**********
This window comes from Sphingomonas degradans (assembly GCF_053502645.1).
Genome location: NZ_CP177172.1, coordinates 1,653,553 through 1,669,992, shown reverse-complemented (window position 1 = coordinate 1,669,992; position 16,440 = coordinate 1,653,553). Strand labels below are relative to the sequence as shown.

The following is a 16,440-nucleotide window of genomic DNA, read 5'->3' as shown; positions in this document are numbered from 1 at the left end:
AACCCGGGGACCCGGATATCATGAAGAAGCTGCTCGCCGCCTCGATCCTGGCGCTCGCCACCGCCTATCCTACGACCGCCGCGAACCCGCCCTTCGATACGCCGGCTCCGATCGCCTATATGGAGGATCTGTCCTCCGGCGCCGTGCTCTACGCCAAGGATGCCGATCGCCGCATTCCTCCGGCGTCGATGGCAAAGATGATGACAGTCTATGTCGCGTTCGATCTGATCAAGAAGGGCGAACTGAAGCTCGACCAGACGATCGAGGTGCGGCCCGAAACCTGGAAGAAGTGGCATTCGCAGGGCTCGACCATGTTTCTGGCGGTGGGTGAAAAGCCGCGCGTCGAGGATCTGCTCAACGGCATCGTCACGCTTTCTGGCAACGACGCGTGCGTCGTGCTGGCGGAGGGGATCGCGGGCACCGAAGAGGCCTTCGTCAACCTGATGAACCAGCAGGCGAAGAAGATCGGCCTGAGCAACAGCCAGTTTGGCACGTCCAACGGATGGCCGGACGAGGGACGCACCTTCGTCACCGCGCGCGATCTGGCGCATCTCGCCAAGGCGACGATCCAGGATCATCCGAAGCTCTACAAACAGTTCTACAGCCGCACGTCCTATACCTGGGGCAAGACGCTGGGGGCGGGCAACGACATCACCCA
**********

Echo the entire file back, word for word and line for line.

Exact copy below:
This window comes from Sphingomonas degradans (assembly GCF_053502645.1).
Genome location: NZ_CP177172.1, coordinates 1,653,553 through 1,669,992, shown reverse-complemented (window position 1 = coordinate 1,669,992; position 16,440 = coordinate 1,653,553). Strand labels below are relative to the sequence as shown.

The following is a 16,440-nucleotide window of genomic DNA, read 5'->3' as shown; positions in this document are numbered from 1 at the left end:
AACCCGGGGACCCGGATATCATGAAGAAGCTGCTCGCCGCCTCGATCCTGGCGCTCGCCACCGCCTATCCTACGACCGCCGCGAACCCGCCCTTCGATACGCCGGCTCCGATCGCCTATATGGAGGATCTGTCCTCCGGCGCCGTGCTCTACGCCAAGGATGCCGATCGCCGCATTCCTCCGGCGTCGATGGCAAAGATGATGACAGTCTATGTCGCGTTCGATCTGATCAAGAAGGGCGAACTGAAGCTCGACCAGACGATCGAGGTGCGGCCCGAAACCTGGAAGAAGTGGCATTCGCAGGGCTCGACCATGTTTCTGGCGGTGGGTGAAAAGCCGCGCGTCGAGGATCTGCTCAACGGCATCGTCACGCTTTCTGGCAACGACGCGTGCGTCGTGCTGGCGGAGGGGATCGCGGGCACCGAAGAGGCCTTCGTCAACCTGATGAACCAGCAGGCGAAGAAGATCGGCCTGAGCAACAGCCAGTTTGGCACGTCCAACGGATGGCCGGACGAGGGACGCACCTTCGTCACCGCGCGCGATCTGGCGCATCTCGCCAAGGCGACGATCCAGGATCATCCGAAGCTCTACAAACAGTTCTACAGCCGCACGTCCTATACCTGGGGCAAGACGCTGGGGGCGGGCAACGACATCACCCA